Like stocks or other traditional assets, agricultural investments include many different sectors within the industry as a whole. With all of the available options, how does one decide which types of crops to invest in? One of the most common options is row crops. These commodity crops ‒ such as wheat, corn, and soybeans ‒ are staples of almost every country’s diet, and have historically been used by investors as a hedge against inflation. In addition to being consumed, these products are often used in feed for livestock and are the raw ingredients of almost everything we eat. The need for these crops will never subside; grains, corn, and soy are so prevalent in the food industry that demand is guaranteed to stand the test of time. The United States is the largest grain exporter in the world by quite a significant margin, and recent price stability is a good sign for both farmers and investors alike.
So what makes row crops a smart choice when looking at alternative investments for your portfolio? Like many agricultural investments, row crops typically have a low correlation to economic cycles, meaning this investment can be used to hedge against other investments in stocks and bonds. Since World War II, returns on grain have been uncorrelated to the stock market cycles. Investments in crops can also benefit from inflation, which may negatively impact stock and bond investment returns. When the price of processed food rises, the price of the raw materials needed to make that food will rise as well. What about returns? Investors can expect to make less money from row crops (generally single digit returns) than they can from specialty crops. But because these returns can be hedged with commodity futures and insured, row crops represent a very safe form of steady yields, plus long term land appreciation.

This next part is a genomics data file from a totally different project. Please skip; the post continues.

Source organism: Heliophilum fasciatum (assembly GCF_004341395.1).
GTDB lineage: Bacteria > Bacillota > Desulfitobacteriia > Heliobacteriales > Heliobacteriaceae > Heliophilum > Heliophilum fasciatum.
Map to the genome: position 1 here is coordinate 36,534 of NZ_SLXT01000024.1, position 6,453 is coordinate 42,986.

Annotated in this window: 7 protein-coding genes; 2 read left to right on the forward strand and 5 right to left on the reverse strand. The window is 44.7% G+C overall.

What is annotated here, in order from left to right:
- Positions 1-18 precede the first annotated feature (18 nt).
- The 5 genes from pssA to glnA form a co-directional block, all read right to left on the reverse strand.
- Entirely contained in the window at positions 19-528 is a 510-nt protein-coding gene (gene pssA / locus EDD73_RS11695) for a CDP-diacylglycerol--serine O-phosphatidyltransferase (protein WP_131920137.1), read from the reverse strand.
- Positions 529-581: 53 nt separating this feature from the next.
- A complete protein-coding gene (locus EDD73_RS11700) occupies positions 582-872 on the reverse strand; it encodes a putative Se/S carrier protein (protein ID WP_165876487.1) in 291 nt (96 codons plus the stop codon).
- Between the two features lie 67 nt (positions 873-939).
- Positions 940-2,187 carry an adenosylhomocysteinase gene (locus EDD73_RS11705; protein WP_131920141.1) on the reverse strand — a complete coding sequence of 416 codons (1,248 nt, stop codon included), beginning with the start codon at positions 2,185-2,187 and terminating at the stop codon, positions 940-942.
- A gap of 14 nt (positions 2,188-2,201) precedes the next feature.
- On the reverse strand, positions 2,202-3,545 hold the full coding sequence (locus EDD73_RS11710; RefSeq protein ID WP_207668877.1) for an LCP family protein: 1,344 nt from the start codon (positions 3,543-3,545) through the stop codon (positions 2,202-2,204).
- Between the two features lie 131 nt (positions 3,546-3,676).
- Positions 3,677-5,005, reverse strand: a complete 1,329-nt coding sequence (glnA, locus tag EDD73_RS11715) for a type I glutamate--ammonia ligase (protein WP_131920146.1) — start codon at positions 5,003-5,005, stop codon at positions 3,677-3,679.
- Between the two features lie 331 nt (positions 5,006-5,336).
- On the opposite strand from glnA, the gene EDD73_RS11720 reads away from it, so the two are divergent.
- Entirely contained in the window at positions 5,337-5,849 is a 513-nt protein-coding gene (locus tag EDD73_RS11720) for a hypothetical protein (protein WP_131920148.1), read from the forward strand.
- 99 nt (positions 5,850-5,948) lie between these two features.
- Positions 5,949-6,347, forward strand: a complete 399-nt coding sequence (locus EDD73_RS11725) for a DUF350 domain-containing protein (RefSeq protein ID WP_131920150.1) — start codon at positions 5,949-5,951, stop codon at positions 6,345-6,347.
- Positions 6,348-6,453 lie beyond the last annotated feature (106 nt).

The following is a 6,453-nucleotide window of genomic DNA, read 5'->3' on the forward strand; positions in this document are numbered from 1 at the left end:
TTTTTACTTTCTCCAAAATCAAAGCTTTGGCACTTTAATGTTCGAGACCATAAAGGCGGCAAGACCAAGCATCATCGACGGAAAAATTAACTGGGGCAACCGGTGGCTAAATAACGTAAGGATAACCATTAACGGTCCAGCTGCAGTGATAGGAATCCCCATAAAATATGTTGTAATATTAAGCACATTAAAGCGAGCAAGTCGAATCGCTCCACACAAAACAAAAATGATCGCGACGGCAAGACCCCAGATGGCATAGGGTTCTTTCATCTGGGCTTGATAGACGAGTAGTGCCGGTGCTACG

Like with any agricultural investment, population growth is a primary driver for the investment. The changes in the standard of living worldwide have also led to increases in the price of these commodities. Row crops can include all sorts of grains, such as wheat, barley, and oats, as well as corn and soybeans. The vast majority of diets worldwide include some sort of grain or other row crop, but not all countries have the ability or capacity to meet the production needs of their population and therefore must import what they cannot produce. The increased need for grains does not necessarily mean people are consuming more grains, though that is part of the explanation. As consumption of beef, chicken, and other meat increases, the need for grain to feed livestock with also increases and the demand for these row crops rises.
As the need for food continues to rise, as it is projected to, commodities like grain and corn will continue to gain value, making them a smart choice for investing. Organic row crops are increasingly in demand also, and can bring higher returns for investors. Besides food, row crops have been used for biofuel. Row crops are susceptible to different risks than traditional investments. These risks can include poor weather, natural disasters, or crop disease that impact the value of the crop. It is important to note that like many agricultural investments, row crops are not intended for immediate returns, but are intended for investors with a long term outlook.